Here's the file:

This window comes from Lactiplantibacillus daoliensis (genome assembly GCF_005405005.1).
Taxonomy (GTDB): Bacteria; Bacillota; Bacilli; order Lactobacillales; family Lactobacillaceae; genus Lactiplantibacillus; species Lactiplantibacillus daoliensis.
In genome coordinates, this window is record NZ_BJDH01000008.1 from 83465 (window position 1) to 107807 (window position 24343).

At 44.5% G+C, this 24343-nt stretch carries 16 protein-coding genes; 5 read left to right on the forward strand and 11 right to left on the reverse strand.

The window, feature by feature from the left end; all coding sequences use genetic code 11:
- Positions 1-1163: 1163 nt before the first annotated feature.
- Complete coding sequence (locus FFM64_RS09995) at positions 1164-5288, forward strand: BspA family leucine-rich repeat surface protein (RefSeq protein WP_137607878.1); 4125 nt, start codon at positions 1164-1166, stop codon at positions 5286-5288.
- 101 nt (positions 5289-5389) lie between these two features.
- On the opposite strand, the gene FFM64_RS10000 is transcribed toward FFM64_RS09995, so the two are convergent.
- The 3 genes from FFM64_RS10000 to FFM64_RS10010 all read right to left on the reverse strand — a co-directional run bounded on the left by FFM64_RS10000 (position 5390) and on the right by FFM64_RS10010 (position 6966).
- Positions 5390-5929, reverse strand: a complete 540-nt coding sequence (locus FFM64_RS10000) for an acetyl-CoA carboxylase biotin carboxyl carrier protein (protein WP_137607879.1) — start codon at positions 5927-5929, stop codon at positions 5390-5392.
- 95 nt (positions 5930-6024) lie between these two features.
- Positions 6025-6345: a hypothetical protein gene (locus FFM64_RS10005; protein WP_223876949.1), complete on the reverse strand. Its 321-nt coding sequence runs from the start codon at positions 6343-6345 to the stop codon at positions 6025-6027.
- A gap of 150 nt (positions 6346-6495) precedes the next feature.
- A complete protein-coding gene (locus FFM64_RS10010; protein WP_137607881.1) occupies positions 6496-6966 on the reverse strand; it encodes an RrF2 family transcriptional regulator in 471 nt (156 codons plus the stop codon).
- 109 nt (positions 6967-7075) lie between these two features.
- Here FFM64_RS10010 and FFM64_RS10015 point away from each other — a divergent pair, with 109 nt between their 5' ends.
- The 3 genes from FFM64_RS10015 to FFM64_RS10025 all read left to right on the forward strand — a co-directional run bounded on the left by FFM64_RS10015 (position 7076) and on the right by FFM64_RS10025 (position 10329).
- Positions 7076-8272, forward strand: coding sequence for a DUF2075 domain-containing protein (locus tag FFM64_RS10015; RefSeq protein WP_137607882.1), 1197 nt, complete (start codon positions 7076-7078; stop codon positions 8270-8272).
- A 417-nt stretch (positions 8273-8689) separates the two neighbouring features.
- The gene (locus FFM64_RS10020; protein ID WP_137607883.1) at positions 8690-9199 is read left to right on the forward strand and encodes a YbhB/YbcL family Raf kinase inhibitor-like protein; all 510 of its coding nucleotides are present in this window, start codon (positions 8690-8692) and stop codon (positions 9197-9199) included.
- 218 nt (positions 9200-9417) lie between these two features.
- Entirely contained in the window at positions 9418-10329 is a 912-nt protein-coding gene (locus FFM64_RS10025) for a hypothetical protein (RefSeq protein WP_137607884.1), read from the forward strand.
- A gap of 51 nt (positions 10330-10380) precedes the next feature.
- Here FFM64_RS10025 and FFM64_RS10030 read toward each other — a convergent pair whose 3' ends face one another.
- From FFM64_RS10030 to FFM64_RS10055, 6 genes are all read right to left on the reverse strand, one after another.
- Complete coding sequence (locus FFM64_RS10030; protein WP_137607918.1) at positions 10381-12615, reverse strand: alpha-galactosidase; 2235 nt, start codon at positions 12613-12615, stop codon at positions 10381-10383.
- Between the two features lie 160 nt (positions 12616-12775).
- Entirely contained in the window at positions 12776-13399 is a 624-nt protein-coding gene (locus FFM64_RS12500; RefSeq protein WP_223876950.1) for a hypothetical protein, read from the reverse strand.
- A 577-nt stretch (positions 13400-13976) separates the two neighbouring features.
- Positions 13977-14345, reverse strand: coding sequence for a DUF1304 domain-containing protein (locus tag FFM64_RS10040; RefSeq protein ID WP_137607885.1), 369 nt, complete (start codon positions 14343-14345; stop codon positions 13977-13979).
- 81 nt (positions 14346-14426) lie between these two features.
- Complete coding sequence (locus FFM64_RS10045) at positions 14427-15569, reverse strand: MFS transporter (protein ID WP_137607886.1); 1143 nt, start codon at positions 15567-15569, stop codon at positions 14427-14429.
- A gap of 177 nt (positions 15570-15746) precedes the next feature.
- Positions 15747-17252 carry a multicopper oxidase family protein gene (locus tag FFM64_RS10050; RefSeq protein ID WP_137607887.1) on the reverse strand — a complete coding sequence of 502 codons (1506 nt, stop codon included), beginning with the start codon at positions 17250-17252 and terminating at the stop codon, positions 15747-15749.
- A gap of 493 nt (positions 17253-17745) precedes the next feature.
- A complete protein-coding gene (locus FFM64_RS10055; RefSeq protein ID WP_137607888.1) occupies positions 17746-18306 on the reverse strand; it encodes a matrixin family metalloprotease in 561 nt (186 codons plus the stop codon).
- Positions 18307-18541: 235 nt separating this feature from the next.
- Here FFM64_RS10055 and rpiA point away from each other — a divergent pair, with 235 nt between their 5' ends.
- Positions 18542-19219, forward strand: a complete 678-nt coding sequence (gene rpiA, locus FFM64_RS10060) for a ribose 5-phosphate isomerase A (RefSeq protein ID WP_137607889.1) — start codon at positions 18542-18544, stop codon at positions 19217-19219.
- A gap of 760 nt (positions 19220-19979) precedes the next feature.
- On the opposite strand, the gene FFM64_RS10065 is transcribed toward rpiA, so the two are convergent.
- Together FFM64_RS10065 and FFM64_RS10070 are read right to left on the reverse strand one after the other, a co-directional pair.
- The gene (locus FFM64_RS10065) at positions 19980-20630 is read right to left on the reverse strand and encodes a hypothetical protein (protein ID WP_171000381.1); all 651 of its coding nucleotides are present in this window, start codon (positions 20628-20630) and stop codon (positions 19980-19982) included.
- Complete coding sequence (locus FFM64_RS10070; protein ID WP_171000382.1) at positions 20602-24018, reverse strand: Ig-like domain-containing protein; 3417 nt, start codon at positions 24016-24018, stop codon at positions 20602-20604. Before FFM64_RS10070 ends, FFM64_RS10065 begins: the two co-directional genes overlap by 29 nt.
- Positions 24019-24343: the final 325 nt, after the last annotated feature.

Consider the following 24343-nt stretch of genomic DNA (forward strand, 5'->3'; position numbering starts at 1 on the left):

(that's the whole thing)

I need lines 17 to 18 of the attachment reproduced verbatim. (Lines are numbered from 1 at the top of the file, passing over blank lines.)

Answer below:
- Here FFM64_RS10010 and FFM64_RS10015 point away from each other — a divergent pair, with 109 nt between their 5' ends.
- The 3 genes from FFM64_RS10015 to FFM64_RS10025 all read left to right on the forward strand — a co-directional run bounded on the left by FFM64_RS10015 (position 7076) and on the right by FFM64_RS10025 (position 10329).